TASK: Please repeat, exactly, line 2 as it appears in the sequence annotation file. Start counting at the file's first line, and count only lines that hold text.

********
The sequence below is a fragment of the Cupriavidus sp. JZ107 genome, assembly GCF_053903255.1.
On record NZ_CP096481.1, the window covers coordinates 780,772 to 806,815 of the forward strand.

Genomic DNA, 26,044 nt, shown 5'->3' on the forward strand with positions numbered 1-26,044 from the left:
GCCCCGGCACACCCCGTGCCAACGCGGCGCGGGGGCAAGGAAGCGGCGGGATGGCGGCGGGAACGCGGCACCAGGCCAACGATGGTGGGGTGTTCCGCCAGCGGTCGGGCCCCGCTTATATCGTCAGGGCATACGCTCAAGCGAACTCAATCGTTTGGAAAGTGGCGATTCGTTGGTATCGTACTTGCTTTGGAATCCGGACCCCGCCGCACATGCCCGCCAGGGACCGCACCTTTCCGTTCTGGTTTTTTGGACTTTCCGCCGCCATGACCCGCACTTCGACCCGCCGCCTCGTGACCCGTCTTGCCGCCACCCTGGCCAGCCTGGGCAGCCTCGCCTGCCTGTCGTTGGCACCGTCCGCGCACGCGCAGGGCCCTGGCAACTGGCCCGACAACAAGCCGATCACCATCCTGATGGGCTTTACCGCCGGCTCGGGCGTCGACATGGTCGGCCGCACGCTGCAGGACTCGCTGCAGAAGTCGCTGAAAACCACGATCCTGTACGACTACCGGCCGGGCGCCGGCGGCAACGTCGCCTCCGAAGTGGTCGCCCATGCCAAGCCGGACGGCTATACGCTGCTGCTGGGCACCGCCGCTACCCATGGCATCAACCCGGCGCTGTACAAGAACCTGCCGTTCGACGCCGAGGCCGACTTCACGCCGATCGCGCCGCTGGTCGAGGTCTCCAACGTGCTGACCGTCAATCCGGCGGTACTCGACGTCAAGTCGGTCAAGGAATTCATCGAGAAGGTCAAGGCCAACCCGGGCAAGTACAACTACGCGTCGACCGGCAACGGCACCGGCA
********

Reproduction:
On record NZ_CP096481.1, the window covers coordinates 780,772 to 806,815 of the forward strand.